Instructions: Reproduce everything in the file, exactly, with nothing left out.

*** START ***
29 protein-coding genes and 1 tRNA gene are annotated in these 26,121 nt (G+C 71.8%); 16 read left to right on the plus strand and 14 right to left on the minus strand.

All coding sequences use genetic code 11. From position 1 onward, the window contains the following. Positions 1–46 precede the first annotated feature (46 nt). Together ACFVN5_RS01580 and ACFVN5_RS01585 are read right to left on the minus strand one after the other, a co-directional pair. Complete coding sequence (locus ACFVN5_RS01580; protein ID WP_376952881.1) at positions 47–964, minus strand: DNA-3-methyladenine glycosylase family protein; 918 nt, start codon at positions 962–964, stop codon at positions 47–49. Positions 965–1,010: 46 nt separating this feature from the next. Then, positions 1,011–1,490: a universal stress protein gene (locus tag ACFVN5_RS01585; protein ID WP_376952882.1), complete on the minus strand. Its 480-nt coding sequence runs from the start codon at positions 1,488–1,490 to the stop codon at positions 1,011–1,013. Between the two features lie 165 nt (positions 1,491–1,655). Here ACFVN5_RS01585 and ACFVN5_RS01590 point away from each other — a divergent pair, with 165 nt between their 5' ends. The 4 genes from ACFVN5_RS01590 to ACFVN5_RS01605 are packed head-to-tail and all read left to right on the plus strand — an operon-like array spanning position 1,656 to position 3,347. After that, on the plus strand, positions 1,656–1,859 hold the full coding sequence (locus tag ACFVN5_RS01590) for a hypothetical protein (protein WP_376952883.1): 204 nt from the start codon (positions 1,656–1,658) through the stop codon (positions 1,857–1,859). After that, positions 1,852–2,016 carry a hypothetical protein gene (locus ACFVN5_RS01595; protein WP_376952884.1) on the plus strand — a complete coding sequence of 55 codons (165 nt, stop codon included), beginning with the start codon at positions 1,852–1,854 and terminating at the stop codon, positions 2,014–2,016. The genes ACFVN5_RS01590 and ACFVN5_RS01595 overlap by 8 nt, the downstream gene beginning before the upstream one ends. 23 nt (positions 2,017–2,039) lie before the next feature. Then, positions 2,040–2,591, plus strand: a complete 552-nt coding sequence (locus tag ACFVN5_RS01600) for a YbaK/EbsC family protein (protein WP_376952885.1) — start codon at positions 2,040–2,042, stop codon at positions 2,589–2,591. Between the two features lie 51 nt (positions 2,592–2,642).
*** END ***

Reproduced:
29 protein-coding genes and 1 tRNA gene are annotated in these 26,121 nt (G+C 71.8%); 16 read left to right on the plus strand and 14 right to left on the minus strand.

All coding sequences use genetic code 11. From position 1 onward, the window contains the following. Positions 1–46 precede the first annotated feature (46 nt). Together ACFVN5_RS01580 and ACFVN5_RS01585 are read right to left on the minus strand one after the other, a co-directional pair. Complete coding sequence (locus ACFVN5_RS01580; protein ID WP_376952881.1) at positions 47–964, minus strand: DNA-3-methyladenine glycosylase family protein; 918 nt, start codon at positions 962–964, stop codon at positions 47–49. Positions 965–1,010: 46 nt separating this feature from the next. Then, positions 1,011–1,490: a universal stress protein gene (locus tag ACFVN5_RS01585; protein ID WP_376952882.1), complete on the minus strand. Its 480-nt coding sequence runs from the start codon at positions 1,488–1,490 to the stop codon at positions 1,011–1,013. Between the two features lie 165 nt (positions 1,491–1,655). Here ACFVN5_RS01585 and ACFVN5_RS01590 point away from each other — a divergent pair, with 165 nt between their 5' ends. The 4 genes from ACFVN5_RS01590 to ACFVN5_RS01605 are packed head-to-tail and all read left to right on the plus strand — an operon-like array spanning position 1,656 to position 3,347. After that, on the plus strand, positions 1,656–1,859 hold the full coding sequence (locus tag ACFVN5_RS01590) for a hypothetical protein (protein WP_376952883.1): 204 nt from the start codon (positions 1,656–1,658) through the stop codon (positions 1,857–1,859). After that, positions 1,852–2,016 carry a hypothetical protein gene (locus ACFVN5_RS01595; protein WP_376952884.1) on the plus strand — a complete coding sequence of 55 codons (165 nt, stop codon included), beginning with the start codon at positions 1,852–1,854 and terminating at the stop codon, positions 2,014–2,016. The genes ACFVN5_RS01590 and ACFVN5_RS01595 overlap by 8 nt, the downstream gene beginning before the upstream one ends. 23 nt (positions 2,017–2,039) lie before the next feature. Then, positions 2,040–2,591, plus strand: a complete 552-nt coding sequence (locus tag ACFVN5_RS01600) for a YbaK/EbsC family protein (protein WP_376952885.1) — start codon at positions 2,040–2,042, stop codon at positions 2,589–2,591. Between the two features lie 51 nt (positions 2,592–2,642).